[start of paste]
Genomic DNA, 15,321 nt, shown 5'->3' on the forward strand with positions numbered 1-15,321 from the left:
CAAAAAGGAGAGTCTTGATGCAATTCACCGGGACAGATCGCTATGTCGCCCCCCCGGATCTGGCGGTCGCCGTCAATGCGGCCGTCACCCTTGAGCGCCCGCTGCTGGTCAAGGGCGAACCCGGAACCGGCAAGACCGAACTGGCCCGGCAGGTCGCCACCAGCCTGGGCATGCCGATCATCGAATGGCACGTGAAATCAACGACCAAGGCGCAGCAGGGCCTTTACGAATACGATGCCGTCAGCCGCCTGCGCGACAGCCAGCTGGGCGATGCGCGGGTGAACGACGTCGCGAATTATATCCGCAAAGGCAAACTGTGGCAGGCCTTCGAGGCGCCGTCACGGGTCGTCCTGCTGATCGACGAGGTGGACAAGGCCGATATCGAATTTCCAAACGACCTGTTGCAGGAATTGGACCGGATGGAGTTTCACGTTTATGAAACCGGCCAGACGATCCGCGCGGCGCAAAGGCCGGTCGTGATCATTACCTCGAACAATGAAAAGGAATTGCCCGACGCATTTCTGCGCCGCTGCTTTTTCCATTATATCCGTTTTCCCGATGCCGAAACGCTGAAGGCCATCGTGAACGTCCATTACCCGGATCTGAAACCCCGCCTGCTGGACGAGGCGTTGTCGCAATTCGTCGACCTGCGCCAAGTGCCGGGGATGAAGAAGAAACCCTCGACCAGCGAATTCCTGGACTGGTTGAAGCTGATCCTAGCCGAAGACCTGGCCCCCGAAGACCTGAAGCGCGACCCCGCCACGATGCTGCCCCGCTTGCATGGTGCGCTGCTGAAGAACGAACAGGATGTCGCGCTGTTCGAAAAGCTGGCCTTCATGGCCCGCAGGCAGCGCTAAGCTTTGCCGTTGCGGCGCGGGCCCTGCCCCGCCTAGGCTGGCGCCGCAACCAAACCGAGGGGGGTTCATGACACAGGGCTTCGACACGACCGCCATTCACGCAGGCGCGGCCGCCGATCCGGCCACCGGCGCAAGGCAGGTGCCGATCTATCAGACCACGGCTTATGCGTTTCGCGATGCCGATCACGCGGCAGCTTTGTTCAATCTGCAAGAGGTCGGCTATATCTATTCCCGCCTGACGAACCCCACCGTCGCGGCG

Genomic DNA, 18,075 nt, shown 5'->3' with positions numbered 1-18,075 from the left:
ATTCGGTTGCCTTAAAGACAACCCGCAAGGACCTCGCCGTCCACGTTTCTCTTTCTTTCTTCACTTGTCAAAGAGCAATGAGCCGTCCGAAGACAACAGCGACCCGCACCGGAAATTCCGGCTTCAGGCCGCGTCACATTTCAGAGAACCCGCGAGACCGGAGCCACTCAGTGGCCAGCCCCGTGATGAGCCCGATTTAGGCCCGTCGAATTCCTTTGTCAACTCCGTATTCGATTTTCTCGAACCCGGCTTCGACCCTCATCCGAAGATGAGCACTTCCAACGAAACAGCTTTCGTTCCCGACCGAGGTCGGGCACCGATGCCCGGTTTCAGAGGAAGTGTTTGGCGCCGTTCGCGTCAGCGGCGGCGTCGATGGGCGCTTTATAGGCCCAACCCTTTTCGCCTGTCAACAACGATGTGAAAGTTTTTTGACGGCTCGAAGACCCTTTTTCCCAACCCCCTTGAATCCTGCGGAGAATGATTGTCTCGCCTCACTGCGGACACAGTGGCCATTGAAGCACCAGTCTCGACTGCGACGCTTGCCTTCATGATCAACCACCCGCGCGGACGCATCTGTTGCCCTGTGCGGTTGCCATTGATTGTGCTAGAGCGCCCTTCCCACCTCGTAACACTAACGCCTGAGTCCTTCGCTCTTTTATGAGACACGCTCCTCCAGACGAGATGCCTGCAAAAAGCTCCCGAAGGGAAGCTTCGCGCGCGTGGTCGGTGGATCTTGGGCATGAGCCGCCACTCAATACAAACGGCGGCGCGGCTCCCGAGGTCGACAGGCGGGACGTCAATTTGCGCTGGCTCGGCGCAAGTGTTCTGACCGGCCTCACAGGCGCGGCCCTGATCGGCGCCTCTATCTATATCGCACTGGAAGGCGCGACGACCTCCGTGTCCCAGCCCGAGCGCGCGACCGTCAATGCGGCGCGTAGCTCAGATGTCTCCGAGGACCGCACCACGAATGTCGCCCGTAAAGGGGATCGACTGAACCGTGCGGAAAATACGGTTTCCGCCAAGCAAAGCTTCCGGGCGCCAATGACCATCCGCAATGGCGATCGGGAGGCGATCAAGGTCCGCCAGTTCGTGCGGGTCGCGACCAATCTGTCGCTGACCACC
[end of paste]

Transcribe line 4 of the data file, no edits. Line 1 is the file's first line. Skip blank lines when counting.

ATTCGGTTGCCTTAAAGACAACCCGCAAGGACCTCGCCGTCCACGTTTCTCTTTCTTTCTTCACTTGTCAAAGAGCAATGAGCCGTCCGAAGACAACAGCGACCCGCACCGGAAATTCCGGCTTCAGGCCGCGTCACATTTCAGAGAACCCGCGAGACCGGAGCCACTCAGTGGCCAGCCCCGTGATGAGCCCGATTTAGGCCCGTCGAATTCCTTTGTCAACTCCGTATTCGATTTTCTCGAACCCGGCTTCGACCCTCATCCGAAGATGAGCACTTCCAACGAAACAGCTTTCGTTCCCGACCGAGGTCGGGCACCGATGCCCGGTTTCAGAGGAAGTGTTTGGCGCCGTTCGCGTCAGCGGCGGCGTCGATGGGCGCTTTATAGGCCCAACCCTTTTCGCCTGTCAACAACGATGTGAAAGTTTTTTGACGGCTCGAAGACCCTTTTTCCCAACCCCCTTGAATCCTGCGGAGAATGATTGTCTCGCCTCACTGCGGACACAGTGGCCATTGAAGCACCAGTCTCGACTGCGACGCTTGCCTTCATGATCAACCACCCGCGCGGACGCATCTGTTGCCCTGTGCGGTTGCCATTGATTGTGCTAGAGCGCCCTTCCCACCTCGTAACACTAACGCCTGAGTCCTTCGCTCTTTTATGAGACACGCTCCTCCAGACGAGATGCCTGCAAAAAGCTCCCGAAGGGAAGCTTCGCGCGCGTGGTCGGTGGATCTTGGGCATGAGCCGCCACTCAATACAAACGGCGGCGCGGCTCCCGAGGTCGACAGGCGGGACGTCAATTTGCGCTGGCTCGGCGCAAGTGTTCTGACCGGCCTCACAGGCGCGGCCCTGATCGGCGCCTCTATCTATATCGCACTGGAAGGCGCGACGACCTCCGTGTCCCAGCCCGAGCGCGCGACCGTCAATGCGGCGCGTAGCTCAGATGTCTCCGAGGACCGCACCACGAATGTCGCCCGTAAAGGGGATCGACTGAACCGTGCGGAAAATACGGTTTCCGCCAAGCAAAGCTTCCGGGCGCCAATGACCATCCGCAATGGCGATCGGGAGGCGATCAAGGTCCGCCAGTTCGTGCGGGTCGCGACCAATCTGTCGCTGACCACC